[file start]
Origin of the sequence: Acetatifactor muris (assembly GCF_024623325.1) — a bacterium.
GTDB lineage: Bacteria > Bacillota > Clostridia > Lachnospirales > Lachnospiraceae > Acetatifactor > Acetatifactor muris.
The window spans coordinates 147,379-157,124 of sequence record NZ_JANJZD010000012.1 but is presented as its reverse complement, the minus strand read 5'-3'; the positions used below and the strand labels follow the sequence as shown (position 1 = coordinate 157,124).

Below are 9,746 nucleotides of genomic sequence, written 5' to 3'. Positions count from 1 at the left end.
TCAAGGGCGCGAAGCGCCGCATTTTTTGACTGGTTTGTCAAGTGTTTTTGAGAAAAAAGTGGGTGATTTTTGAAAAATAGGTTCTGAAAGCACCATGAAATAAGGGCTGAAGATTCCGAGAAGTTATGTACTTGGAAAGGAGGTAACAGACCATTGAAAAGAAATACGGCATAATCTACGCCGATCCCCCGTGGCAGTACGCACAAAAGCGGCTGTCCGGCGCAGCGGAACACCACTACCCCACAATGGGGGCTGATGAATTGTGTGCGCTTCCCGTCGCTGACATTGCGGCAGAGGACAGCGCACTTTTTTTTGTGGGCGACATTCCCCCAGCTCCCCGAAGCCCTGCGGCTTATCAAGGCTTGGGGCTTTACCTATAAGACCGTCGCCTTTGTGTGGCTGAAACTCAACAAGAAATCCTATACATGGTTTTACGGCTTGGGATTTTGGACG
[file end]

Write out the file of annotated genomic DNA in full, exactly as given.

Origin of the sequence: Acetatifactor muris (assembly GCF_024623325.1) — a bacterium.
GTDB lineage: Bacteria > Bacillota > Clostridia > Lachnospirales > Lachnospiraceae > Acetatifactor > Acetatifactor muris.
The window spans coordinates 147,379-157,124 of sequence record NZ_JANJZD010000012.1 but is presented as its reverse complement, the minus strand read 5'-3'; the positions used below and the strand labels follow the sequence as shown (position 1 = coordinate 157,124).

Below are 9,746 nucleotides of genomic sequence, written 5' to 3'. Positions count from 1 at the left end.
TCAAGGGCGCGAAGCGCCGCATTTTTTGACTGGTTTGTCAAGTGTTTTTGAGAAAAAAGTGGGTGATTTTTGAAAAATAGGTTCTGAAAGCACCATGAAATAAGGGCTGAAGATTCCGAGAAGTTATGTACTTGGAAAGGAGGTAACAGACCATTGAAAAGAAATACGGCATAATCTACGCCGATCCCCCGTGGCAGTACGCACAAAAGCGGCTGTCCGGCGCAGCGGAACACCACTACCCCACAATGGGGGCTGATGAATTGTGTGCGCTTCCCGTCGCTGACATTGCGGCAGAGGACAGCGCACTTTTTTTTGTGGGCGACATTCCCCCAGCTCCCCGAAGCCCTGCGGCTTATCAAGGCTTGGGGCTTTACCTATAAGACCGTCGCCTTTGTGTGGCTGAAACTCAACAAGAAATCCTATACATGGTTTTACGGCTTGGGATTTTGGACG